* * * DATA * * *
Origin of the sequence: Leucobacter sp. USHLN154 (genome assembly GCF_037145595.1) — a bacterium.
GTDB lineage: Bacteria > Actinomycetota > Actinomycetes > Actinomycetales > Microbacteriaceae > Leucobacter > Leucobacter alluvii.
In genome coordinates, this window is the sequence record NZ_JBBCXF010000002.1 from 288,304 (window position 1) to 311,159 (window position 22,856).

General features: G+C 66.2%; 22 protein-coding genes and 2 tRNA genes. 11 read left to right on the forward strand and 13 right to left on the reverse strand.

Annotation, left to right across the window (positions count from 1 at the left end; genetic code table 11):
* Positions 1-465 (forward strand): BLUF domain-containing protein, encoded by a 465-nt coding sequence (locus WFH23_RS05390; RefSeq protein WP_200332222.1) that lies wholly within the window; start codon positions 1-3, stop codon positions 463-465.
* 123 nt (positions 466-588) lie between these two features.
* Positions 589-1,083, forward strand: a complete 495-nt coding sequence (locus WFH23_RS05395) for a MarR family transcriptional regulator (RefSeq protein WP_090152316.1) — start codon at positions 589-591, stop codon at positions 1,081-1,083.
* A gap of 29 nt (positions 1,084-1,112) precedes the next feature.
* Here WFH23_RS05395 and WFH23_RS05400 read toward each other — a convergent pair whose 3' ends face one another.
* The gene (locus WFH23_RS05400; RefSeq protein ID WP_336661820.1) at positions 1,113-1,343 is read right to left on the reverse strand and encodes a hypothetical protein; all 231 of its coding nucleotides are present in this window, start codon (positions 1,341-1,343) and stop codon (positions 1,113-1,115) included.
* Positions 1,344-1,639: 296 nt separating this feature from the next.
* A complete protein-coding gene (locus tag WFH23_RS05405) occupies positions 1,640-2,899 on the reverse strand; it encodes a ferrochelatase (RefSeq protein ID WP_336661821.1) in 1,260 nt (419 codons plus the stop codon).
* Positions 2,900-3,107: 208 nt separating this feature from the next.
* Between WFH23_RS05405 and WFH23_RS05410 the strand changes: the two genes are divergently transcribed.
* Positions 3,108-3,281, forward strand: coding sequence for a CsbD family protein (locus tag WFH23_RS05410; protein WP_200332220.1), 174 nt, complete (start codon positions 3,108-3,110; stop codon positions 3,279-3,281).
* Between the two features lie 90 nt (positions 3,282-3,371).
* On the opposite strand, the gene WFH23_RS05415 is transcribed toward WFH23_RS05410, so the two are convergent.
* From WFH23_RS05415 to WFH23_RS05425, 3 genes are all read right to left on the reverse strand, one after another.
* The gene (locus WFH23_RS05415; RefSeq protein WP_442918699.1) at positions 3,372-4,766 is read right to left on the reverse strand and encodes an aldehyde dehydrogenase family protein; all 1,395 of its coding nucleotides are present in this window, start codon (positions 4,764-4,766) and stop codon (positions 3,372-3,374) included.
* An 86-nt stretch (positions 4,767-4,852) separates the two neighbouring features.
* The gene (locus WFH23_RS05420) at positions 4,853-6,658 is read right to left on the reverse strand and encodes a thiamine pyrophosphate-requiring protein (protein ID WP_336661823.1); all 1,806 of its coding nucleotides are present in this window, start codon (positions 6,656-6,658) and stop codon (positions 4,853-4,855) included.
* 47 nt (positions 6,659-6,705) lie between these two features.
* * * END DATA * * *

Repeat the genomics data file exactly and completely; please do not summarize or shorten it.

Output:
Origin of the sequence: Leucobacter sp. USHLN154 (genome assembly GCF_037145595.1) — a bacterium.
GTDB lineage: Bacteria > Actinomycetota > Actinomycetes > Actinomycetales > Microbacteriaceae > Leucobacter > Leucobacter alluvii.
In genome coordinates, this window is the sequence record NZ_JBBCXF010000002.1 from 288,304 (window position 1) to 311,159 (window position 22,856).

General features: G+C 66.2%; 22 protein-coding genes and 2 tRNA genes. 11 read left to right on the forward strand and 13 right to left on the reverse strand.

Annotation, left to right across the window (positions count from 1 at the left end; genetic code table 11):
* Positions 1-465 (forward strand): BLUF domain-containing protein, encoded by a 465-nt coding sequence (locus WFH23_RS05390; RefSeq protein WP_200332222.1) that lies wholly within the window; start codon positions 1-3, stop codon positions 463-465.
* 123 nt (positions 466-588) lie between these two features.
* Positions 589-1,083, forward strand: a complete 495-nt coding sequence (locus WFH23_RS05395) for a MarR family transcriptional regulator (RefSeq protein WP_090152316.1) — start codon at positions 589-591, stop codon at positions 1,081-1,083.
* A gap of 29 nt (positions 1,084-1,112) precedes the next feature.
* Here WFH23_RS05395 and WFH23_RS05400 read toward each other — a convergent pair whose 3' ends face one another.
* The gene (locus WFH23_RS05400; RefSeq protein ID WP_336661820.1) at positions 1,113-1,343 is read right to left on the reverse strand and encodes a hypothetical protein; all 231 of its coding nucleotides are present in this window, start codon (positions 1,341-1,343) and stop codon (positions 1,113-1,115) included.
* Positions 1,344-1,639: 296 nt separating this feature from the next.
* A complete protein-coding gene (locus tag WFH23_RS05405) occupies positions 1,640-2,899 on the reverse strand; it encodes a ferrochelatase (RefSeq protein ID WP_336661821.1) in 1,260 nt (419 codons plus the stop codon).
* Positions 2,900-3,107: 208 nt separating this feature from the next.
* Between WFH23_RS05405 and WFH23_RS05410 the strand changes: the two genes are divergently transcribed.
* Positions 3,108-3,281, forward strand: coding sequence for a CsbD family protein (locus tag WFH23_RS05410; protein WP_200332220.1), 174 nt, complete (start codon positions 3,108-3,110; stop codon positions 3,279-3,281).
* Between the two features lie 90 nt (positions 3,282-3,371).
* On the opposite strand, the gene WFH23_RS05415 is transcribed toward WFH23_RS05410, so the two are convergent.
* From WFH23_RS05415 to WFH23_RS05425, 3 genes are all read right to left on the reverse strand, one after another.
* The gene (locus WFH23_RS05415; RefSeq protein WP_442918699.1) at positions 3,372-4,766 is read right to left on the reverse strand and encodes an aldehyde dehydrogenase family protein; all 1,395 of its coding nucleotides are present in this window, start codon (positions 4,764-4,766) and stop codon (positions 3,372-3,374) included.
* An 86-nt stretch (positions 4,767-4,852) separates the two neighbouring features.
* The gene (locus WFH23_RS05420) at positions 4,853-6,658 is read right to left on the reverse strand and encodes a thiamine pyrophosphate-requiring protein (protein ID WP_336661823.1); all 1,806 of its coding nucleotides are present in this window, start codon (positions 6,656-6,658) and stop codon (positions 4,853-4,855) included.
* 47 nt (positions 6,659-6,705) lie between these two features.